PMWS & PCV2 Outbreaks, Epidemics & Research News Reports: USDA
|New Books on PCV2 & Circoviruses||Constantly-updated Reading Lists for
PCV2 & Circovirus
UK & Europe Canada USA
(all deliver world-wide)
|An Email when this PMWS Circovirus PCV2 page Updated?|
Enter your email address & click OK
|Video: Solving PMWS Problems in Piglets - Dr Poul Baekbo|
Department for Veterinary Research & Development at the Pig Research Centre, Danish Agriculture & Food Council
|Circovirus in Grow-Finish Pigs - Dr. Darin Madson of Iowa State University|
Video Talk on transmission of PCV2 in grower finisher swine at the World Pork Expo
|Porcine Circovirus-Associated Disease - Sow Fertility Study after Treatment with PCV2 vaccine|
|Discount Books on Pig Health & Production Management|
|Handbook of Pig Medicine
by Dr. Peter G.G. Jackson & Dr. Peter Cockcroft
|Amazon Order pages: USA Canada UK (all deliver worldwide)|
Terminology: use of the term "epidemic" rather than "epizootic"
Until recently we used the term "epizootic" for animal epidemics, but recently international veterinary epidemiologists rejected these terms (which would make them "epizootiologists" rather than "epidemiologists" - and even more awkward words than that if they deal with bird or fish epidemics!) so back to the old words, which have the advantage that lots of other people know what we are talking about!
see international epidemiology terms
Warning: PDNS confusion with swine feverThe UK Pig Veterinary Society (PVS) has warned members that there is a serious problem differentiating the clinical signs and lesions of PDNS (see below) from swine fever, particularly if the PDNS is the epizootic (epidemic) form of the disease which has appeared in the U.K. since August 1999.
Both diseases can produce symptoms of:
- pyrexia (fever)
- >10% mortality in growing or finishing pigs
- deaths in adult pigs
- lameness or neurological signs
Both diseases can produce lesions of:
- enlarged haemorrhagic lymph nodes
- haemorrhages in tissues, organs or body cavities
- fluid in body cavities (pericardial, peritoneal, pleural)
haemorrhagic swollen lymph node - medial retropharyngeal
(courtesy of Dr. Stan Done, Veterinary Laboratories Agency UK)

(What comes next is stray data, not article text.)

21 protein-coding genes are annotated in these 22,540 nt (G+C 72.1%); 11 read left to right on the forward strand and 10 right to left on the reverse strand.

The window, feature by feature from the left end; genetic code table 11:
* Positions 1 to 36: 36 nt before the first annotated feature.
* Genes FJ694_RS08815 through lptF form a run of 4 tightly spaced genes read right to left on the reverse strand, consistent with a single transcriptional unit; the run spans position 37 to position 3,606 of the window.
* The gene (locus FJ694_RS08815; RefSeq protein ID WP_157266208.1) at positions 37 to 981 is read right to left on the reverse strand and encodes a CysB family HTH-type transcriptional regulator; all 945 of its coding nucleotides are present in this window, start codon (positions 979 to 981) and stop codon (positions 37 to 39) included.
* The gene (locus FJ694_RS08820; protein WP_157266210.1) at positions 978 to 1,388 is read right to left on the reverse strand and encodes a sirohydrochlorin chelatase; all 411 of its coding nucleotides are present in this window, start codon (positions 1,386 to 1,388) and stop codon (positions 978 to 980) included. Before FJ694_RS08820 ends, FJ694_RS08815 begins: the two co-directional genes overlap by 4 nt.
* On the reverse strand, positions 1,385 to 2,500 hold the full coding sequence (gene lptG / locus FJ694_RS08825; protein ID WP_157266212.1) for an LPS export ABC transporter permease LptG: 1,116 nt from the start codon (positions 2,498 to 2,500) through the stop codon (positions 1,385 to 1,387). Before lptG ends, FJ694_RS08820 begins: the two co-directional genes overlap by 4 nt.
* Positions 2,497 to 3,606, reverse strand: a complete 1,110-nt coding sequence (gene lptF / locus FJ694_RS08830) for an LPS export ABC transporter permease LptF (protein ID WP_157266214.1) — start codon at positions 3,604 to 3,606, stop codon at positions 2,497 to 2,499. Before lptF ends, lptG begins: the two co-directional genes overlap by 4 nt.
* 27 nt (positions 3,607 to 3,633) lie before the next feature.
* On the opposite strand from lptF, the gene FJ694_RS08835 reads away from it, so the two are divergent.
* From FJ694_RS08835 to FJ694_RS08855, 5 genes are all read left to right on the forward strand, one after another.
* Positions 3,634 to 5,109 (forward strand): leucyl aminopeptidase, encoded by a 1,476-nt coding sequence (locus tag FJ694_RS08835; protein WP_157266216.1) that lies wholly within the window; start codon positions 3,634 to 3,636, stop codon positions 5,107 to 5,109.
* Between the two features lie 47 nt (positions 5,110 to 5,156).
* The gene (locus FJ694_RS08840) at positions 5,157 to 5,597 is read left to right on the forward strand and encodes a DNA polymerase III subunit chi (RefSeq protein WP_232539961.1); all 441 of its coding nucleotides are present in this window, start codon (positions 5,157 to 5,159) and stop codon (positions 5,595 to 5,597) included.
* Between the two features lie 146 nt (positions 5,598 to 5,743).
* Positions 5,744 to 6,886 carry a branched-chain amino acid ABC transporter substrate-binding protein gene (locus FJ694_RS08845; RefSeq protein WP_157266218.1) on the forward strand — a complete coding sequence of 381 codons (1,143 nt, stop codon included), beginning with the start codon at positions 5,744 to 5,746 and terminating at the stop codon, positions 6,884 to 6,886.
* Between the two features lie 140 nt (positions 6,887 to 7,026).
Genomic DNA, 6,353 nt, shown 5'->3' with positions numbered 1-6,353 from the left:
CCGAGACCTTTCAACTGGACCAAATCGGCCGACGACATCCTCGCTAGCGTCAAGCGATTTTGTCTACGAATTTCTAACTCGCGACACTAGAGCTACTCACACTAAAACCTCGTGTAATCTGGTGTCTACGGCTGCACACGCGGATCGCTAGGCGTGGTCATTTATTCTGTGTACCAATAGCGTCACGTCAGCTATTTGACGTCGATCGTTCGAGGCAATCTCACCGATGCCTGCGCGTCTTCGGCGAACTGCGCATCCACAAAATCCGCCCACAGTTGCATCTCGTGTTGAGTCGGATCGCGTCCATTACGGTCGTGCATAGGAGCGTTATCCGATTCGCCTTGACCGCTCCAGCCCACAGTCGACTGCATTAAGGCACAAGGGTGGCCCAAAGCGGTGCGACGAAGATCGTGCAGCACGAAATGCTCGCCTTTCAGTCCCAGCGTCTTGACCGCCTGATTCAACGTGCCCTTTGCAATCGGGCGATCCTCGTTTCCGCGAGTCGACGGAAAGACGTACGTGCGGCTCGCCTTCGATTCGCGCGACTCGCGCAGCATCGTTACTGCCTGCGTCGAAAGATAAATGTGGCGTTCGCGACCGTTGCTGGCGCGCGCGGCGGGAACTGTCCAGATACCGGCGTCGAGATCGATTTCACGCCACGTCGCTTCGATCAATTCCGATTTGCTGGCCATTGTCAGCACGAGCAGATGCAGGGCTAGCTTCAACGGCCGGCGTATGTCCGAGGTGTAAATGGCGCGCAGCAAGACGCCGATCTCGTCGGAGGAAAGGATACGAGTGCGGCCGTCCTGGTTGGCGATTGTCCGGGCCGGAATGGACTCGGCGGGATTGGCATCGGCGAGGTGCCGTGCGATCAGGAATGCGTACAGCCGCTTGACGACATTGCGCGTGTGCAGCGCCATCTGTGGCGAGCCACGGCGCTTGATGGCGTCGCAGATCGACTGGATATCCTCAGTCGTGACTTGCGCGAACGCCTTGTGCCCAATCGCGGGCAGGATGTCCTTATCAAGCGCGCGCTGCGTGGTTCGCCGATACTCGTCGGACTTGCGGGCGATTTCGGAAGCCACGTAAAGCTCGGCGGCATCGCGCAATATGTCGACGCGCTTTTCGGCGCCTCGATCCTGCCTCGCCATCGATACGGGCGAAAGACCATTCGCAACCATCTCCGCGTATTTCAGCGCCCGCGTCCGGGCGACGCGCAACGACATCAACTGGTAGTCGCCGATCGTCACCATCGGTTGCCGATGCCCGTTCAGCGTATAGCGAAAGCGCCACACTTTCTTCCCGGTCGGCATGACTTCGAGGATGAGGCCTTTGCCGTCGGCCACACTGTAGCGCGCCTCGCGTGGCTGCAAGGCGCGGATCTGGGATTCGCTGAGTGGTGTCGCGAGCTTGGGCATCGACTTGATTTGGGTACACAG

Classical Swine Fever African Swine fever
top of page
Post-weaning Multisystemic Wasting Syndrome (PMWS)
this emerging health problem of pigs has been recognised in the USA, Spain, France, Netherlands, Germany, Italy, Ireland and now the UK
Reasons for concern
PMWS outbreaks persist for some months and there is no particularly effective cure for the disease.
Starts at about 6 - 16 weeks of age, especially between 8 - 12 weeks. Pigs show chronic wasting, pale skin color, and enlarged lymph nodes. They usually develop jaundice and a decreased growth rate. In some less specific cases, there are some respiratory and digestive (diarrhoea, gastric ulcers) signs. The proportion of weaners affected varies but the mortality in those that are affected is high.
The gross lesions are characteristic. The carcase is emaciated and jaundiced. The spleen and lymph nodes throughout the body are very enlarged, the kidneys sometimes are swollen with white spots visible and the lungs are rubbery and mottled. Microscopically the lesions are also characteristic.
PMWS has been recognised in the USA, Spain, France, Netherlands, Germany, Italy, Ireland. It was first diagnosed in the United Kingdon in 1999.
Porcine circovirus type 2 (PCV2) has been demonstrated in the lesions of PMWS, sometimes in association with other viruses such as PRRS and parvovirus.
However, PCV2 is also found in herds which do not have problems of PMWS.
The diagnosis of PMWS is based on the age affected, typical wasting, possibly with diarrhea, and the autopsy lesions. Differential diagnostics should include all other possible causes of wasting in pigs.
There are no vaccines available. Biosecurity precautions (isolating incoming pigs and having farm perimeter security) seems to be important in preventing herd outbreaks of PMWS.
Porcine Dermatitis and Nephropathy Syndrome (PDNS)
top of page
Porcine dermatitis and nephropathy syndrome (PDNS) is a relatively new and economically damaging disease occurring mainly in growers and finishers and occasionally in adult swine.
Reasons for concern
PDNS is extrmely distressing to affected pigs and can occur in expensive outbreaks. There is no clear knowledge as yet of how to prevent or treat, although antibiotics seem to help some cases.
PDNS is a serious concern because the clinical signs and lesions closely resemble those of Classical Swine Fever and African Swine fever If reported to the government veterinary service the herd or slaughterhouse will be closed until laboratory tests have eliminated CSF. This may take a week or more.